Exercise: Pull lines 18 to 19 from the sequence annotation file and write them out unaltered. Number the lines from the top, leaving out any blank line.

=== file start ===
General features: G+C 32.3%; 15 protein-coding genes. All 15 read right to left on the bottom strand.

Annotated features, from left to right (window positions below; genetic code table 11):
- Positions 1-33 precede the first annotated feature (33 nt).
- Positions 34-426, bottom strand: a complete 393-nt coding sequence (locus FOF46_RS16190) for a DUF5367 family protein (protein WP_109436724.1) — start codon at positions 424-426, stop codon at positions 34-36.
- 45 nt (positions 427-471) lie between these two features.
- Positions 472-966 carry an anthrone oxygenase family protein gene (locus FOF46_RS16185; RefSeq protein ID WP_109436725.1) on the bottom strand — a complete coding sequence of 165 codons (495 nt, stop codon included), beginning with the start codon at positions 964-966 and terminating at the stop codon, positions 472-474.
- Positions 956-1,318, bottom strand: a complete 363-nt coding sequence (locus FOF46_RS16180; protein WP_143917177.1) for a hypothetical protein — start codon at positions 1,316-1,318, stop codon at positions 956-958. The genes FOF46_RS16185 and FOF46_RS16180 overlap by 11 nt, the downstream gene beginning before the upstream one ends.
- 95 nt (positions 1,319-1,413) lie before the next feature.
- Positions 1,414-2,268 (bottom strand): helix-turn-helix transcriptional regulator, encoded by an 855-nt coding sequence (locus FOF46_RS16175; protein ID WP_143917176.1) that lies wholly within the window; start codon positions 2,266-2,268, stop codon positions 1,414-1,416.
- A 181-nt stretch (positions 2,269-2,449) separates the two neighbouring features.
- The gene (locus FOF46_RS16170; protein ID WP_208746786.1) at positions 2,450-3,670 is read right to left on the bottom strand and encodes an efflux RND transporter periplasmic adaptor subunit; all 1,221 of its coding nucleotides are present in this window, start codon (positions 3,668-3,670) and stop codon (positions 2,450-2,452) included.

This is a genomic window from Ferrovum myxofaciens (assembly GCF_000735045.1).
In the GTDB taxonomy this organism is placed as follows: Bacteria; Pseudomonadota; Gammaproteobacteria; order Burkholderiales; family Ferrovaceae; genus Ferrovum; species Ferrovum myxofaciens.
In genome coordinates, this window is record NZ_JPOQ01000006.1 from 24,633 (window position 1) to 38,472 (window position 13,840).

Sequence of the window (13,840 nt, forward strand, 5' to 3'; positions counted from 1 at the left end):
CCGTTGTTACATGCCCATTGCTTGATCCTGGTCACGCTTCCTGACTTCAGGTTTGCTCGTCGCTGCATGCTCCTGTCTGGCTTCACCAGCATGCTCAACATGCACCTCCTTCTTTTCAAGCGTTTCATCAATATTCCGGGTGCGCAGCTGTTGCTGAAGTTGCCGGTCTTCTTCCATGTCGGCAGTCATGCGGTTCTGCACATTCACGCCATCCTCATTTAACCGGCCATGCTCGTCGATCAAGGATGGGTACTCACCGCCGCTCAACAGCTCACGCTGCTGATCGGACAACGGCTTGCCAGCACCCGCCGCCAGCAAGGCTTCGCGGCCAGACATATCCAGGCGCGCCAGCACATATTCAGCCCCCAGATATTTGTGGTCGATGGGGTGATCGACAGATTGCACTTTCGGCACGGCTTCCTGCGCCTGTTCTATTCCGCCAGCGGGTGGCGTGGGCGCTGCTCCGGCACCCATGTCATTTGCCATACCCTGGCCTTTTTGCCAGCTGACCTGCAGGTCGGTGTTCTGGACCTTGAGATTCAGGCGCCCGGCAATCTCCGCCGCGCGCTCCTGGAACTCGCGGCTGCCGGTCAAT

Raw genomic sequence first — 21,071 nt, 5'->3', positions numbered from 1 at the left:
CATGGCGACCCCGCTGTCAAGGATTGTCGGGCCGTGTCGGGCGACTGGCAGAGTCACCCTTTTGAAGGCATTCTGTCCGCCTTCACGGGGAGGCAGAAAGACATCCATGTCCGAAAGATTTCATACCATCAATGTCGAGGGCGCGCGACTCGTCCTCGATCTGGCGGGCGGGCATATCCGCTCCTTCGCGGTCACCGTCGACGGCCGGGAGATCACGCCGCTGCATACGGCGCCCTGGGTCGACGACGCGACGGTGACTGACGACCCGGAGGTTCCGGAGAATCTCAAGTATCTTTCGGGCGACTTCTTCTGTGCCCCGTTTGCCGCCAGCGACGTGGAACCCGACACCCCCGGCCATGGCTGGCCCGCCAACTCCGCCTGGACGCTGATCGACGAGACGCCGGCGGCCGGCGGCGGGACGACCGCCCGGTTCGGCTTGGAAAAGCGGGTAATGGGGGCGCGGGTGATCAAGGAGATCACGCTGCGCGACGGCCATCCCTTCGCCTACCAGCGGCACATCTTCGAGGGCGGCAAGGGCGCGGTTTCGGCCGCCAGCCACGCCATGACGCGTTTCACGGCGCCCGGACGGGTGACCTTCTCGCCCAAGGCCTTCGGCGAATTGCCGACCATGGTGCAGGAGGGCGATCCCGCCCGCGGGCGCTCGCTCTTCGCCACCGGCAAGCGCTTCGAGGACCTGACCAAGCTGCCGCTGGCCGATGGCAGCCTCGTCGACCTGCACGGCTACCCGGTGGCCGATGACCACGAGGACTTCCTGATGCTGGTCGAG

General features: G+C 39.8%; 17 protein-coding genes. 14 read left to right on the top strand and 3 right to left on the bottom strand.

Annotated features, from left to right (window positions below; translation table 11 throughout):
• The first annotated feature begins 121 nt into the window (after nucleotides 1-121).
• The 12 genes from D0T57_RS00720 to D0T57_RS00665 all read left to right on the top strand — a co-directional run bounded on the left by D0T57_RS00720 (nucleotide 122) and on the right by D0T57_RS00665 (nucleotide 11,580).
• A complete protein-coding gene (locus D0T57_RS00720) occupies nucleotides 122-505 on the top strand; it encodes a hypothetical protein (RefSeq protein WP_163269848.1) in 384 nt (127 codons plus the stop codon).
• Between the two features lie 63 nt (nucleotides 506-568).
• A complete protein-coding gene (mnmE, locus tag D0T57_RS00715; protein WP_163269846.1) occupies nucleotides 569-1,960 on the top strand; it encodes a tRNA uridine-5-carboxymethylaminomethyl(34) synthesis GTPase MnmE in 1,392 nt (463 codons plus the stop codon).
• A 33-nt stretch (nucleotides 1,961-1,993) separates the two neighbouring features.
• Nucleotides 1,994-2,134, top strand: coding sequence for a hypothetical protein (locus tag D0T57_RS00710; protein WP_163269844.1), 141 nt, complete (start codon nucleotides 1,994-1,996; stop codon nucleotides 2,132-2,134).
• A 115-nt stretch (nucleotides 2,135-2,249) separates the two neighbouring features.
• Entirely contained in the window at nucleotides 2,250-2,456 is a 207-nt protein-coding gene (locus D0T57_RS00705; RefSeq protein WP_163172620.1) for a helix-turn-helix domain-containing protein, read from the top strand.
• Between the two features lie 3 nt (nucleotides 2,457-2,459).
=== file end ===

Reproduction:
CATGGCGACCCCGCTGTCAAGGATTGTCGGGCCGTGTCGGGCGACTGGCAGAGTCACCCTTTTGAAGGCATTCTGTCCGCCTTCACGGGGAGGCAGAAAGACATCCATGTCCGAAAGATTTCATACCATCAATGTCGAGGGCGCGCGACTCGTCCTCGATCTGGCGGGCGGGCATATCCGCTCCTTCGCGGTCACCGTCGACGGCCGGGAGATCACGCCGCTGCATACGGCGCCCTGGGTCGACGACGCGACGGTGACTGACGACCCGGAGGTTCCGGAGAATCTCAAGTATCTTTCGGGCGACTTCTTCTGTGCCCCGTTTGCCGCCAGCGACGTGGAACCCGACACCCCCGGCCATGGCTGGCCCGCCAACTCCGCCTGGACGCTGATCGACGAGACGCCGGCGGCCGGCGGCGGGACGACCGCCCGGTTCGGCTTGGAAAAGCGGGTAATGGGGGCGCGGGTGATCAAGGAGATCACGCTGCGCGACGGCCATCCCTTCGCCTACCAGCGGCACATCTTCGAGGGCGGCAAGGGCGCGGTTTCGGCCGCCAGCCACGCCATGACGCGTTTCACGGCGCCCGGACGGGTGACCTTCTCGCCCAAGGCCTTCGGCGAATTGCCGACCATGGTGCAGGAGGGCGATCCCGCCCGCGGGCGCTCGCTCTTCGCCACCGGCAAGCGCTTCGAGGACCTGACCAAGCTGCCGCTGGCCGATGGCAGCCTCGTCGACCTGCACGGCTACCCGGTGGCCGATGACCACGAGGACTTCCTGATGCTGGTCGAG

General features: G+C 39.8%; 17 protein-coding genes. 14 read left to right on the top strand and 3 right to left on the bottom strand.